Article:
Tuesday, December 7, 2010

Final Project!

This project allowed me to feel as if I'm actually an artist. I have little to no artistic talent which has been highlighted for me in the two studio art classes required to complete my art history minor. This allows a person to get the feeling of accomplishment from creating what I consider (mind you my standards for my art aren't high) to be a beautiful piece of art. 

The concept I had in mind was to give Johnny Cash a ghostly presence, seeing as he is no longer with us, and maintain the emotive power of the original frame. Participating in the making of this collaboration was a satisfying and enlightening experience. I spent a lot of time going through other people's frames, seeing where they're from and feeling like I gained a bit of insight into their world as well as developing a type of connection with them while participating. 

The "I Wish" Conversation

The next piece of my final project is from the Learning to Love You More website. The assignment was to "write the phone call you wish you could have had." I tweaked this idea a bit to re-write a conversation I would have had face-to-face. My Grandmother Margaret passed away a few years back. When the end was getting close, my Mom asked my brother and I to come visit and say goodbye. The day we left her, she gripped my hand and asked me not to go. This was a powerful request because my Grandma never asked anything of anyone. I told her I had to go, I had school and work, etc., and we left. I never could have known how much I would regret that decision,, letting the mundane crap of everyday life take precedence over my Grandma's last days. To this day I wish I said something else, but mostly, I wish I hadn't left.

Grandma: Don't go, please don't go.

Me: Okay, I won't. I'll stay here by your side and talk to you or stroke your hair or sing you a song or go through old pictures or laugh about times gone by or whatever you want to do. But before all that I want to tell you how much you mean to my life. I never said it nearly enough and I'm not sure if I ever really realized it until now. I guess that's how it goes, you never appreciate what you have until it's too late. I feel so lucky to have had you so close in my life since I was a little baby. I loved coming to have sleepovers when you lived down the street and I loved it even more when you came to live with us. I'm sure it hasn't been easy for you, living with two teenagers and parents who are in the middle of a divorce. Watching your daughter go through that must be awful. But then again you've experienced a great amount of pain in your life with the death of your husband and your son. You never show that pain at all. You are one of the strongest people I know and I find it so amazing how you walk around everyday with a smile on your face willing to help anyone else and never thinking about yourself. I admire you greatly for that. But I wish you had more time for yourself. I wish you would've told me more about you and Grandpa, your life, your dreams, your disappointments, just you. But I couldn't be more thankful for all the times you took care of me, held me when I was upset about Mom and Dad, or Jason making me crazy or something terrible that happened at school. You always provided me with an incredible amount of love and support that's helped make me who I am today. I love you more than anything in the world and I'm going to miss you more that you'll ever know. But we don't have to talk about that now. Right now we can do whatever you want.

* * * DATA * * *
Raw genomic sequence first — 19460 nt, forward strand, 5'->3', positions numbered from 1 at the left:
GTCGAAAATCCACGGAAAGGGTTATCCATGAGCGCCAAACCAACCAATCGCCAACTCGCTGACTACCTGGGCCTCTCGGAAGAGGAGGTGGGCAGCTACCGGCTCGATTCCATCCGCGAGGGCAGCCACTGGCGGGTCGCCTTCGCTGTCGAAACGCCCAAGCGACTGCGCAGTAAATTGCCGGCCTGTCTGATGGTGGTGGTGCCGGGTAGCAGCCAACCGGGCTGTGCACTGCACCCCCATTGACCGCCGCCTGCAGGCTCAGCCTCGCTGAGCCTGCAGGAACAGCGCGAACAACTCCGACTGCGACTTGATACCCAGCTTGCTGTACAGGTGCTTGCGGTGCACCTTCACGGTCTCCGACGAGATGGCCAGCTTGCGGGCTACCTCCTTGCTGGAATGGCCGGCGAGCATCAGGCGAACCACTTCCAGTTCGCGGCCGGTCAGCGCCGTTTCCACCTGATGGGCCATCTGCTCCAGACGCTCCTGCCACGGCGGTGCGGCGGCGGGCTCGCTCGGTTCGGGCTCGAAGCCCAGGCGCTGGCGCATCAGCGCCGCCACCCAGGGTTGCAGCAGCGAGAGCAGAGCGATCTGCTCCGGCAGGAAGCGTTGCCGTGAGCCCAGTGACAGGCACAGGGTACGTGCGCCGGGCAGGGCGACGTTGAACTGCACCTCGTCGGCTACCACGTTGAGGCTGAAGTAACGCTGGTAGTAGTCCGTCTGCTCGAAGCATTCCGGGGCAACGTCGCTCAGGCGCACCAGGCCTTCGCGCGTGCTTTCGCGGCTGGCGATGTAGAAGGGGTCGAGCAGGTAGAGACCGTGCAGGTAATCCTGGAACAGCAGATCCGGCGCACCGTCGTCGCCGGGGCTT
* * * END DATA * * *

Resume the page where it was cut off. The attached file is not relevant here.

Grandma: Thank you for staying.

I recommend  to anyone that has a huge regret to take part in something like this. It may be silly but I believe if you think about it and write it down clearly, the people who you want to hear your thoughts will be able to. At least I hope so.

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